But political leaders and analysts voiced worries about one of Asia’s oldest democracies falling under military control if the situation deteriorated further. Although Sri Lanka is no stranger to bouts of mob violence, it has maintained its system of popular rule through decades of political upheaval and civil war.

“I appeal to all our citizens who have carried on a wonderful struggle for justice and democratic governance [to do] so PEACEFULLY, to be aware that saboteurs may be used to incite violence in order to pave the way for military rule,” former president Chandrika Kumaratunga, who is allied with the opposition, wrote on Twitter.

Asanga Abeyagoonasekera, the former head of a Sri Lankan Defense Ministry think tank, said concerns have been bubbling for months about the prospect of a military takeover, and would only deepen after Monday’s violence.

The president has given no indication he is willing to resign, and last week he declared a state of emergency that gave law enforcement expanded powers. It is unclear whom he could name as prime minister who would be able to effectively unite the country’s divided factions.

Protesters have attacked opposition politicians as well as those aligned with the Rajapaksas, Abeyagoonasekera noted.

“Protesters have put everyone in the same category because they’re seen as part of the problem that allowed this economic situation to brew month after month,” he said. “The danger is still there of moving toward the military option.”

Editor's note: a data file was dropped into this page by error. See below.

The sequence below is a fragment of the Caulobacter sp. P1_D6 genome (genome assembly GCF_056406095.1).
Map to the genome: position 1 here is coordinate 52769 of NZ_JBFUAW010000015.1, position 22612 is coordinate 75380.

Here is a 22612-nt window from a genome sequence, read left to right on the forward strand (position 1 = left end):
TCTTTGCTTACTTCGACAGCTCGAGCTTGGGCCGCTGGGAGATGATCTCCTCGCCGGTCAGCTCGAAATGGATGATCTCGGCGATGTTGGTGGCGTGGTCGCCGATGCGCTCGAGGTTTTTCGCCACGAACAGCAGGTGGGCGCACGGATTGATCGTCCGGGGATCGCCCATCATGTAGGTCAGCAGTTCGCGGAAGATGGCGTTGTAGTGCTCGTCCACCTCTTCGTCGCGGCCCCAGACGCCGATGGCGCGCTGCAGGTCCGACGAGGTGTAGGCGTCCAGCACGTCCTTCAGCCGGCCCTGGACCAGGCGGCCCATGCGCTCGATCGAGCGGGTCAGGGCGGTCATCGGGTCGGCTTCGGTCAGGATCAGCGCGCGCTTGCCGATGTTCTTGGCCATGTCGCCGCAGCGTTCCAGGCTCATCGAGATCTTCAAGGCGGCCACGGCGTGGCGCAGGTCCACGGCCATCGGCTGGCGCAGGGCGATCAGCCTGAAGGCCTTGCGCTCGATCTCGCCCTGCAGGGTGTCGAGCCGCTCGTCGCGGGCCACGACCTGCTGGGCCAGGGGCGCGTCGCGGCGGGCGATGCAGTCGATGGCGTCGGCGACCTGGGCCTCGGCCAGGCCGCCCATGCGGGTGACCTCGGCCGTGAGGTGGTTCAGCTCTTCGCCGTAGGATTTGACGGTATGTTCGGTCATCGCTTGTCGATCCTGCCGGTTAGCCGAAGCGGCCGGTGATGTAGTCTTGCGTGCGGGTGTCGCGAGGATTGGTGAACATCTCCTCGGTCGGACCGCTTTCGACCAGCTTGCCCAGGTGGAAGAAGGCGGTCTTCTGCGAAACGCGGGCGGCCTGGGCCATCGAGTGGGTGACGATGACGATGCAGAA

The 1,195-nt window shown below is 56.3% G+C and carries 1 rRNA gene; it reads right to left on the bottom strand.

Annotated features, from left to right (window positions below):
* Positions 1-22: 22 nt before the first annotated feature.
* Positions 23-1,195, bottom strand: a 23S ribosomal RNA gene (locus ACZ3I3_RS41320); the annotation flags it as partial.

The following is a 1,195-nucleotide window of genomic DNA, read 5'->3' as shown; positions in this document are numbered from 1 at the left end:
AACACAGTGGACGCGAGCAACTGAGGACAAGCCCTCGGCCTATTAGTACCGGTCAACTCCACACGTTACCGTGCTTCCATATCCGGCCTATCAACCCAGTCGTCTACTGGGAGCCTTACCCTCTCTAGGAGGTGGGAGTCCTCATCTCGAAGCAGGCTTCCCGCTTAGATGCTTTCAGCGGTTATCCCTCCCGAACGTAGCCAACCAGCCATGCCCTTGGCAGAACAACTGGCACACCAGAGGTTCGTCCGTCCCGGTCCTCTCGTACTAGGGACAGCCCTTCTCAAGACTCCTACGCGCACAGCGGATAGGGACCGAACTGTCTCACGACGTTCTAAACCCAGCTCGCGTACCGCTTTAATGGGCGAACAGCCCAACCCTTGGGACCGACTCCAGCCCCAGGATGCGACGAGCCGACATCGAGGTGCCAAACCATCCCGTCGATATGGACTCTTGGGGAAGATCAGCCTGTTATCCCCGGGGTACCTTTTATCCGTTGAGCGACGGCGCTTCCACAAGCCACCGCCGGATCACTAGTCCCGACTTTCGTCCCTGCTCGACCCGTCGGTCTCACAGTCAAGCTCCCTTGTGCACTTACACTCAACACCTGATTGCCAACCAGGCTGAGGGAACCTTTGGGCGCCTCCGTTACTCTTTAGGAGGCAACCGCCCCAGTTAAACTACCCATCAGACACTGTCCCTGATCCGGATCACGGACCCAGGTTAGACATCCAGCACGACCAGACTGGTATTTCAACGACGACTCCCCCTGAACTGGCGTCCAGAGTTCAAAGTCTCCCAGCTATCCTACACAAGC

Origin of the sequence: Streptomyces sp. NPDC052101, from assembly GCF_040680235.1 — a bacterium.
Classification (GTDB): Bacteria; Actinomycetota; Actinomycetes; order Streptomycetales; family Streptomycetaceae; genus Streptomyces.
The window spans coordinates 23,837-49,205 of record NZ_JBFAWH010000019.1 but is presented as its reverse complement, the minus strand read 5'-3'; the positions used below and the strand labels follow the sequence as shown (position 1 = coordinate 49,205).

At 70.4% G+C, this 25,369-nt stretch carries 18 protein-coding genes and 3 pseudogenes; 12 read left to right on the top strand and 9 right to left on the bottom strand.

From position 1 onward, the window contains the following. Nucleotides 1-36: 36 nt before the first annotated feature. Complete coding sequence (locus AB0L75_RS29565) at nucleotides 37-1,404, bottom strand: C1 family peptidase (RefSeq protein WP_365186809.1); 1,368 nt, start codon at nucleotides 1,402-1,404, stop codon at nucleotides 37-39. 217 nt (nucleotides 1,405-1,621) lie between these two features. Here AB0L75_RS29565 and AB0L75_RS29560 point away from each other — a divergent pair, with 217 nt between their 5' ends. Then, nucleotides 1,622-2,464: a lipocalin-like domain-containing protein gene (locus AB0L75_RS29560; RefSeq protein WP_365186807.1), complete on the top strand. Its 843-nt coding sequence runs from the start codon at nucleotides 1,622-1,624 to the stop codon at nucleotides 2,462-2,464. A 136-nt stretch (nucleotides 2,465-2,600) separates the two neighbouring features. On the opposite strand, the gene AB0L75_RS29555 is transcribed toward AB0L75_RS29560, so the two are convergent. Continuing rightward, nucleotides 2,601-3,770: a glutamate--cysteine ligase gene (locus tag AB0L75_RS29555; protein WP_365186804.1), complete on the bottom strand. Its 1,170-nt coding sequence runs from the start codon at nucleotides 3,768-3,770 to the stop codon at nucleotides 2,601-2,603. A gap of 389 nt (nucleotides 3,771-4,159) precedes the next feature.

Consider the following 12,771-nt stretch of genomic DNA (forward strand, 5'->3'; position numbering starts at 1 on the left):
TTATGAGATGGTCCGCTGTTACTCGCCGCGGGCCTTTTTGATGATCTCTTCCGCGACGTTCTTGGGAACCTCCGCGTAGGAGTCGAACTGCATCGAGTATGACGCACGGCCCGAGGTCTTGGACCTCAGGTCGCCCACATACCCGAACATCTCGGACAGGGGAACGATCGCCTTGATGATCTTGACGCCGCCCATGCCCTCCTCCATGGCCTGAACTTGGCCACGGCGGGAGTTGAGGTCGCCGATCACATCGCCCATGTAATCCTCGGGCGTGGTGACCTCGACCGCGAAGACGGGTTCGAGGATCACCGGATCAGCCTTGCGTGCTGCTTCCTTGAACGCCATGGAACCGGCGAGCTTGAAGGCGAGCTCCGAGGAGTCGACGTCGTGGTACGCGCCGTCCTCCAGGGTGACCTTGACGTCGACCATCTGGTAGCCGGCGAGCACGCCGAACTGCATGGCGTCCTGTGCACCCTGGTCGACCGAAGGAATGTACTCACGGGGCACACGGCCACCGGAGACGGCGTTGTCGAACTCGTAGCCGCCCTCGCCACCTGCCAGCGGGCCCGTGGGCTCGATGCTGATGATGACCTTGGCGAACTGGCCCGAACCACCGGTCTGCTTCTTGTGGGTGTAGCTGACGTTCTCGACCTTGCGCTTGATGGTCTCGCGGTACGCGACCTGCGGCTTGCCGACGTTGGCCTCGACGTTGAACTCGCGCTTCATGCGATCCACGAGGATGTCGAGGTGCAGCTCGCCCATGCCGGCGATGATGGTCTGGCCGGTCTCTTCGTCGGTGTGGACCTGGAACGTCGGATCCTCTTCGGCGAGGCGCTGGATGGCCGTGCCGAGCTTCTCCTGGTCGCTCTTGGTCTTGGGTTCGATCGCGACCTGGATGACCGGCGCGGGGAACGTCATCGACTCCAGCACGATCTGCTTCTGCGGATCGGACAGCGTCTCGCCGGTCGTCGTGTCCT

Outraged by Mahinda Rajapaksa’s attempt to crush the protest movement, his political opponents called Tuesday for him to face criminal liability. Sajith Premadasa, leader of the opposition United People’s Power, or SJB, hinted that he would be willing to take on a leadership role but would refuse to form a government with Gotabaya Rajapaksa, declaring on Twitter that he would not work with “crisis instigators.”

Paikiasothy Saravanamuttu, executive director of the Center for Policy Alternatives in Colombo, said the upheaval was compounding the country’s economic challenges. Sri Lanka has exhausted its foreign currency reserves and urgently needs to negotiate a bailout with the International Monetary Fund and foreign creditors to import fuel, food and medicine, which are all in short supply on the island.

“The political situation has to be resolved before anything can happen,” Saravanamuttu said, noting that Sri Lankan negotiators were scheduled to begin talks with the IMF this week. “You need a credible government. The presidency right now is a poisoned chalice.”

On Tuesday, defiant protesters gathered again on the grassy waterfront in Colombo, where they rebuilt the tent encampment that was destroyed by government supporters. Volunteers helped restore a makeshift library where protesters had donated books. Others cleared piles of ash from the site.

Many said the violence had only hardened their determination.

Roger Warnakula, a disc jockey who has been at the encampment for weeks, said he and other protesters were outnumbered 10 to 1 when government supporters flooded the area, indiscriminately beating people with steel rods and wooden sticks. But as word of the violence spread Monday, even white-collar workers from nearby office buildings rushed into the streets to fight back the mob.

“This is not going to end until Gota goes home,” he said, using a nickname for the president. “He has to resign. We will be here even if they kill us. They tried with their goons. The next round, they might try with the army. But we will not move until he resigns.”

Masih and Shih reported from New Delhi. Piyumi Fonseka in Colombo contributed to this report.